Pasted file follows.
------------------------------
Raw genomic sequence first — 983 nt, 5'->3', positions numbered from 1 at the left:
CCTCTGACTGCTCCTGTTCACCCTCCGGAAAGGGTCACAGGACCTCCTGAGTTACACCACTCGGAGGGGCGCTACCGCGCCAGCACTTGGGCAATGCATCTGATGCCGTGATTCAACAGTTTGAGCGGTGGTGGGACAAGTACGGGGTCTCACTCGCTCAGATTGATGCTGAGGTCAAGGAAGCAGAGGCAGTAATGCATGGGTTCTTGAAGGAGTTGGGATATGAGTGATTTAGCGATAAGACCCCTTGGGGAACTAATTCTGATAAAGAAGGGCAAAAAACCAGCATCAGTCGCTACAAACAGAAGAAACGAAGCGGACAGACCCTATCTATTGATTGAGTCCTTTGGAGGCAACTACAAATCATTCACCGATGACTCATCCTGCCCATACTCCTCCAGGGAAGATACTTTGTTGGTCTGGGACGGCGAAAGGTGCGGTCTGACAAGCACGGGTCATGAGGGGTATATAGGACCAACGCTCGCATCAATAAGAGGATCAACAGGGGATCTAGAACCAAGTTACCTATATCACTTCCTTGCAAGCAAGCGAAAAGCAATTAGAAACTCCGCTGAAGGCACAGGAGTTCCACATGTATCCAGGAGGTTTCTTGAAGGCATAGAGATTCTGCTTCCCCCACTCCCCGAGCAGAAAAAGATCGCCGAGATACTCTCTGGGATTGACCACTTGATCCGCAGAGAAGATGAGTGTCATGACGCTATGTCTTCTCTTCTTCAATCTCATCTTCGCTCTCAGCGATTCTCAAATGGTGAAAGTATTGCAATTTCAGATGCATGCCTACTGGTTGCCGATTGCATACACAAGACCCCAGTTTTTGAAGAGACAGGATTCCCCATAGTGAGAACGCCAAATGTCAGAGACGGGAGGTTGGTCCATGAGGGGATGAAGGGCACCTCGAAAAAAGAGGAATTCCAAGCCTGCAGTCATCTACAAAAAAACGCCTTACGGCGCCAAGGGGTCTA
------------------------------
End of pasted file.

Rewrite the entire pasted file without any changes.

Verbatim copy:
Raw genomic sequence first — 983 nt, 5'->3', positions numbered from 1 at the left:
CCTCTGACTGCTCCTGTTCACCCTCCGGAAAGGGTCACAGGACCTCCTGAGTTACACCACTCGGAGGGGCGCTACCGCGCCAGCACTTGGGCAATGCATCTGATGCCGTGATTCAACAGTTTGAGCGGTGGTGGGACAAGTACGGGGTCTCACTCGCTCAGATTGATGCTGAGGTCAAGGAAGCAGAGGCAGTAATGCATGGGTTCTTGAAGGAGTTGGGATATGAGTGATTTAGCGATAAGACCCCTTGGGGAACTAATTCTGATAAAGAAGGGCAAAAAACCAGCATCAGTCGCTACAAACAGAAGAAACGAAGCGGACAGACCCTATCTATTGATTGAGTCCTTTGGAGGCAACTACAAATCATTCACCGATGACTCATCCTGCCCATACTCCTCCAGGGAAGATACTTTGTTGGTCTGGGACGGCGAAAGGTGCGGTCTGACAAGCACGGGTCATGAGGGGTATATAGGACCAACGCTCGCATCAATAAGAGGATCAACAGGGGATCTAGAACCAAGTTACCTATATCACTTCCTTGCAAGCAAGCGAAAAGCAATTAGAAACTCCGCTGAAGGCACAGGAGTTCCACATGTATCCAGGAGGTTTCTTGAAGGCATAGAGATTCTGCTTCCCCCACTCCCCGAGCAGAAAAAGATCGCCGAGATACTCTCTGGGATTGACCACTTGATCCGCAGAGAAGATGAGTGTCATGACGCTATGTCTTCTCTTCTTCAATCTCATCTTCGCTCTCAGCGATTCTCAAATGGTGAAAGTATTGCAATTTCAGATGCATGCCTACTGGTTGCCGATTGCATACACAAGACCCCAGTTTTTGAAGAGACAGGATTCCCCATAGTGAGAACGCCAAATGTCAGAGACGGGAGGTTGGTCCATGAGGGGATGAAGGGCACCTCGAAAAAAGAGGAATTCCAAGCCTGCAGTCATCTACAAAAAAACGCCTTACGGCGCCAAGGGGTCTA